Vitamin D: Balancing Cutaneous and Systemic Considerations

South Med J. 2001;94(1) 

In This Article

Vitamin D And Diet: Often Not Enough

The name ascribed to cholecalciferol and the related metabolites is a misnomer by having the label "vitamin" attached to "D." Although it would more appropriately be considered a secosteroid hormone, vitamin D was discovered during the period (the late teens and early 20s of the 20th century) when "vital amines" were being discovered in foods.[31,32] The name implies "nutrient," but it is exceptionally difficult to obtain adequate levels of vitamin D solely from the diet. The current Dietary Reference Intake (DRI) is 400 IU (or 10 µg) per day for adults over age 50, 600 IU (15 µg) for adults over age 70, and 200 IU (5 µg) for all other adults and children.[33] Some researchers recommend an even higher dose of 800 IU (20 µg) per day for older adults (Table 1).[34] Each day, one would need to eat approximately 25 to 100 g of fatty, oily fish to obtain the daily requirement of vitamin D. Eating 25 g of sardines provides between 7 and 10 mg of vitamin D; other fatty, oily fish generally provide much lower amounts.[35] Besides these fish, most other foods naturally provide little or no vitamin D (Table 2).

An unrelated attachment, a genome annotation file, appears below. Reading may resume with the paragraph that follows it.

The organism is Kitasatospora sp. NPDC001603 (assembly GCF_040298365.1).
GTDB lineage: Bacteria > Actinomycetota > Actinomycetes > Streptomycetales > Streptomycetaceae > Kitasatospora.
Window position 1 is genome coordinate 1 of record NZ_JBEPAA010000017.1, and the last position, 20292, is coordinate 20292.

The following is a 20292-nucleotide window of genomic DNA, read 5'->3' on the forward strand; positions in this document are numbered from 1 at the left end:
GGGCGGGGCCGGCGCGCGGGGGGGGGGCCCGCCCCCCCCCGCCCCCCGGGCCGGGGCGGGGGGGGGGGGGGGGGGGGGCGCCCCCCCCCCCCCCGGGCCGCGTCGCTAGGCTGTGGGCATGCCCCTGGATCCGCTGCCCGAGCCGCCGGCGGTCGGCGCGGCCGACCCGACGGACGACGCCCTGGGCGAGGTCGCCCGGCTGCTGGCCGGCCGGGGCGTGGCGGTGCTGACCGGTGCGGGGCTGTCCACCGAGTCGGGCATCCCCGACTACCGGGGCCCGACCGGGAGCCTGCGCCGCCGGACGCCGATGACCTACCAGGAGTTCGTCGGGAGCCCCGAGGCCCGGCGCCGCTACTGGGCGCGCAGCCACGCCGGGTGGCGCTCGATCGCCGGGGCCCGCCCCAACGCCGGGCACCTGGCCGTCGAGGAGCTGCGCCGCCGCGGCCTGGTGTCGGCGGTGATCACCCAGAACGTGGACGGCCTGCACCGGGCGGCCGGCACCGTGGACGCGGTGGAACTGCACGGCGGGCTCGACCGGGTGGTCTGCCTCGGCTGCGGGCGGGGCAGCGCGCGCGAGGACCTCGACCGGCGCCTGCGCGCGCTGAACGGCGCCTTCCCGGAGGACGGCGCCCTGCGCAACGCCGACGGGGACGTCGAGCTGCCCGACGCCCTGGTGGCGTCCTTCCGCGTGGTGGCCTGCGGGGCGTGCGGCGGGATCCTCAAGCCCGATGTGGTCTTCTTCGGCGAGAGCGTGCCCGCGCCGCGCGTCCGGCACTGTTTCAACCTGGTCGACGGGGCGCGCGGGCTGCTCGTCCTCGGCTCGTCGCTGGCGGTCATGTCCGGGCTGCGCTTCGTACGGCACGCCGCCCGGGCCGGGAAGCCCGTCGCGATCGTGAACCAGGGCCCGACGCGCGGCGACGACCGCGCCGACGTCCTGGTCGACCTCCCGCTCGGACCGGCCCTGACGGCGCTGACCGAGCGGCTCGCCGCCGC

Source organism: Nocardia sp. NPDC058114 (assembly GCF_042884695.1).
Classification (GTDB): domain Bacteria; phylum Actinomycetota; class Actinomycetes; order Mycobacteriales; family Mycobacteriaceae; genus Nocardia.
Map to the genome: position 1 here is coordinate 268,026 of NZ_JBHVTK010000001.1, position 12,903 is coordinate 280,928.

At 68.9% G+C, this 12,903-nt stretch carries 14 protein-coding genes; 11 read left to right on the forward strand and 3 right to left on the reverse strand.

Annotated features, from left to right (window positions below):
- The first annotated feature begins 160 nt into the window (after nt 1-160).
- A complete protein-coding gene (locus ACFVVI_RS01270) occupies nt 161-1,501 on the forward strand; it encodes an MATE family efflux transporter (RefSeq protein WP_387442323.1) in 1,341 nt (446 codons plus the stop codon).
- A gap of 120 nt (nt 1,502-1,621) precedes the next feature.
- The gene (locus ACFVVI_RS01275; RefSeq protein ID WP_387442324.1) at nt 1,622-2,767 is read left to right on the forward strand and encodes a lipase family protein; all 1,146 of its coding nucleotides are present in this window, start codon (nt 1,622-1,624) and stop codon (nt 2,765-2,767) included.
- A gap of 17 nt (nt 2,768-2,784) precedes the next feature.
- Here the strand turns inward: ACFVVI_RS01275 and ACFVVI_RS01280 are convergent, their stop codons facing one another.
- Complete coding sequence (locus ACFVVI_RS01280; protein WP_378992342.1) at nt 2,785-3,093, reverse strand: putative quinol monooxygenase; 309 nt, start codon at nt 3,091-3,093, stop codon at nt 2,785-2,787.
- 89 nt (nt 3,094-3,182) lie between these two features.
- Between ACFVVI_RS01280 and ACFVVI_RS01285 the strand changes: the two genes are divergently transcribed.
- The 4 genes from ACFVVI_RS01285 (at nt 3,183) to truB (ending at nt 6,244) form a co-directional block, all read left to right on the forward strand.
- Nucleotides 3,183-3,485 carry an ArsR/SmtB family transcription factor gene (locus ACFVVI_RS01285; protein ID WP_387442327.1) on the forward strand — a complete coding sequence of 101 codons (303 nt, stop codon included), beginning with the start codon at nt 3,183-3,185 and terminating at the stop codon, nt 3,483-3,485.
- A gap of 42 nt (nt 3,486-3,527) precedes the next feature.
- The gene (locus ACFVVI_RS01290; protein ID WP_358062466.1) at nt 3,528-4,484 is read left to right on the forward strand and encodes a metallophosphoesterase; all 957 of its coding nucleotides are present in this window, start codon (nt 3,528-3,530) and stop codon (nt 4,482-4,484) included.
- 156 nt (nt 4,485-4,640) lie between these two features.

Because of the limited natural sources of vitamin D, the United States government chose to fortify milk to prevent rickets.[36,37,38,39,40] Other dairy products, such as cheese, yogurt, ice cream, and cottage cheese, are typically not fortified. As long as whole milk is drunk daily in quantity (each cup should provide at least 100 IU), this method works relatively well. However, much of the world's populations cannot process lactose after weaning from the breast.[41,42,43] High rates of lactose malabsorption occur among populations in Asia and Africa, among Native Americans in North and South America, and among southern Europeans.[44] Therefore, while a goal of achieving adequate levels of vitamin D through fortification of milk may be attainable for those of northern European ancestry, even in this group few individuals actually consume the requisite amount of milk each day to meet the DRI of vitamin D. Of further concern, one group of researchers found that up to 70% of milk containers sampled had less than the stated value of vitamin D.[45,46,47] In addition, consumers are increasingly switching to lower fat versions of milk. In one report,[45] three of 14 skim milk containers sampled had no measurable vitamin D, while another study[48] found that up to 47% of skim milk samples contained 0% to 50% of the amount of vitamin D claimed on the label, underscoring the fact that skim milk may be an inadequate source of vitamin D.[45]


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